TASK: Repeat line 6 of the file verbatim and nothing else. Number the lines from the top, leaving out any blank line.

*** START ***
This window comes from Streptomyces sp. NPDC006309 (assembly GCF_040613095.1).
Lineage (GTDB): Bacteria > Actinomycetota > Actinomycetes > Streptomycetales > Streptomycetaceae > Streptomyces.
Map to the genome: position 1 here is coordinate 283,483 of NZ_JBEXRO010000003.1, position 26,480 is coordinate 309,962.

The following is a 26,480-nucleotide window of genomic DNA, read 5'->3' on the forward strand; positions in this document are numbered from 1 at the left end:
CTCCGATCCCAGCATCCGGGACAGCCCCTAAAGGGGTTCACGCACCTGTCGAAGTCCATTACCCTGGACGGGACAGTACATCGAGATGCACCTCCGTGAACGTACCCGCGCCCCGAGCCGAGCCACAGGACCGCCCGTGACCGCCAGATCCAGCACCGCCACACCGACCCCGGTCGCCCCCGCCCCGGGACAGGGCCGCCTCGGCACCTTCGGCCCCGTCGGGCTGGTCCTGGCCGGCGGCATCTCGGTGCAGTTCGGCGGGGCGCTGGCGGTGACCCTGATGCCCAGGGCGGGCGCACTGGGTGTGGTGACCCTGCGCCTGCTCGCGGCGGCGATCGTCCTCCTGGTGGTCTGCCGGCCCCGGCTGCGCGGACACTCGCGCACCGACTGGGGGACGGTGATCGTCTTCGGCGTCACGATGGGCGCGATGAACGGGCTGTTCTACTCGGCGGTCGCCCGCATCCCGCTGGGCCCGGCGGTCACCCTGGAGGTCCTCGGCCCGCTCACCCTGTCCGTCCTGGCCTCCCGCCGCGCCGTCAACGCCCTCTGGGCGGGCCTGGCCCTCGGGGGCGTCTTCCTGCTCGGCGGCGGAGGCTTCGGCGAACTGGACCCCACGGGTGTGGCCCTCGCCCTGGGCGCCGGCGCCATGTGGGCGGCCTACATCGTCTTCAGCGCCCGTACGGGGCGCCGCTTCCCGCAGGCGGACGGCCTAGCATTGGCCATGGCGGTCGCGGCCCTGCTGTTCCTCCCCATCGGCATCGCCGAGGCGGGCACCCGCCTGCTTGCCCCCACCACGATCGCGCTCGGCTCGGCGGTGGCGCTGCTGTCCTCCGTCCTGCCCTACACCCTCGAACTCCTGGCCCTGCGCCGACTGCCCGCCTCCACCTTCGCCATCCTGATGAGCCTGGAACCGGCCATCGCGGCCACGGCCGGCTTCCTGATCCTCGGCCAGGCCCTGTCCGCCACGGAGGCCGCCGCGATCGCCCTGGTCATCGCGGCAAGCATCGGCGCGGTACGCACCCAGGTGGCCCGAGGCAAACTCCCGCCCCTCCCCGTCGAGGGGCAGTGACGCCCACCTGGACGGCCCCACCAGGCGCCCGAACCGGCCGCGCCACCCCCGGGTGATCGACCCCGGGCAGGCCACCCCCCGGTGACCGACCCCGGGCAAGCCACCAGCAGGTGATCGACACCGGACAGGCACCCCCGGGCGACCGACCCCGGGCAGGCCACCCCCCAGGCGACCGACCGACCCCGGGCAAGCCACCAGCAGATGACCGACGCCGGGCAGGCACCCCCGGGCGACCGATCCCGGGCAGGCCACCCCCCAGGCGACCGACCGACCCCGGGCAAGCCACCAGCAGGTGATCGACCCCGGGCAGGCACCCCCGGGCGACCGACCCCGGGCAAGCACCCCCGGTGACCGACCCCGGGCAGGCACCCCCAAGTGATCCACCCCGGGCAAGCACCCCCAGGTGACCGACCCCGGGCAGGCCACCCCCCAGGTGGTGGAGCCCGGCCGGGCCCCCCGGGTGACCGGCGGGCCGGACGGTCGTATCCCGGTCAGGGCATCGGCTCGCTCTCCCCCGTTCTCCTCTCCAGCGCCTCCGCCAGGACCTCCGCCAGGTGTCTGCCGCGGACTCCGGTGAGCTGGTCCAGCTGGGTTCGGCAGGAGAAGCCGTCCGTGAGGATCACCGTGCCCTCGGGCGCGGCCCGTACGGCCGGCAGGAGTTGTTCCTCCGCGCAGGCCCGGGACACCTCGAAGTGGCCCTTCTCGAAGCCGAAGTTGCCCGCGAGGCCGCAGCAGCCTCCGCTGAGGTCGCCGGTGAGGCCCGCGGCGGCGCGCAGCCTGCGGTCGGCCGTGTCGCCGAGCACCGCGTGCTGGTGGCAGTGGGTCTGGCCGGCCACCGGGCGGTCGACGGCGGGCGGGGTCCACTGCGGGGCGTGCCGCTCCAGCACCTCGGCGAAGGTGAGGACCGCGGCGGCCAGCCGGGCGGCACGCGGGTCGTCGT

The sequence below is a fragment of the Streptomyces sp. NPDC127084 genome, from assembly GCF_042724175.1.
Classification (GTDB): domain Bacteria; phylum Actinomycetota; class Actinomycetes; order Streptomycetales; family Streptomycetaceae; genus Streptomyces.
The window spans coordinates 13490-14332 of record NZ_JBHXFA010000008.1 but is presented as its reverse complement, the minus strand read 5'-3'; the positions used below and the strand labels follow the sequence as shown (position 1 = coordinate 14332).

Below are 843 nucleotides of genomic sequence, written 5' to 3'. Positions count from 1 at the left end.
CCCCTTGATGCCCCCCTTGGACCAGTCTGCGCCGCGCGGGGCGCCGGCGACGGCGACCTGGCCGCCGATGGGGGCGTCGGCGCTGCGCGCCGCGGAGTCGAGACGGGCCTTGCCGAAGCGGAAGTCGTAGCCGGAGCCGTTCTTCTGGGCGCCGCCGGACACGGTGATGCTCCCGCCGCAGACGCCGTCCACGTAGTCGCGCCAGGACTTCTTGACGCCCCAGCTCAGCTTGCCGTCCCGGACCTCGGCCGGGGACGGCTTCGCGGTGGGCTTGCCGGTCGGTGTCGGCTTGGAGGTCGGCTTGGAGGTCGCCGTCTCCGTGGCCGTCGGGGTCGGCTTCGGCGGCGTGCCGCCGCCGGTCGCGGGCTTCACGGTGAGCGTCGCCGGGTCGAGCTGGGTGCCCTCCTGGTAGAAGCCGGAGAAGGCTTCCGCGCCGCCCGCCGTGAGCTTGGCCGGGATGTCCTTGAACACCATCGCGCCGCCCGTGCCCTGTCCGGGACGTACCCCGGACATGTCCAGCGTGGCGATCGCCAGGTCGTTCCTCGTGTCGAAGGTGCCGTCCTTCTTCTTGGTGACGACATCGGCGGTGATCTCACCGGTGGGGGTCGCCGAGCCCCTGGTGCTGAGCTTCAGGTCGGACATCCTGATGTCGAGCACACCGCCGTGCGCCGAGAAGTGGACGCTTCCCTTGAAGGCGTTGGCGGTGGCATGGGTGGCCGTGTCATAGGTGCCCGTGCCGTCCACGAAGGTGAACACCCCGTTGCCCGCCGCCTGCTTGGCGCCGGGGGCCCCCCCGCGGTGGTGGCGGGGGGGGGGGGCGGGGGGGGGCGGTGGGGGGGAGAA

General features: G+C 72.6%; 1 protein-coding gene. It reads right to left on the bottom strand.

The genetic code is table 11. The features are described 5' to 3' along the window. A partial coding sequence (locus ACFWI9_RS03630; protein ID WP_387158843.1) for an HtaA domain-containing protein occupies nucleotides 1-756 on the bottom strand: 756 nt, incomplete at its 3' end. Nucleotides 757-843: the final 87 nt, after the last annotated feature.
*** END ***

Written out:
The sequence below is a fragment of the Streptomyces sp. NPDC127084 genome, from assembly GCF_042724175.1.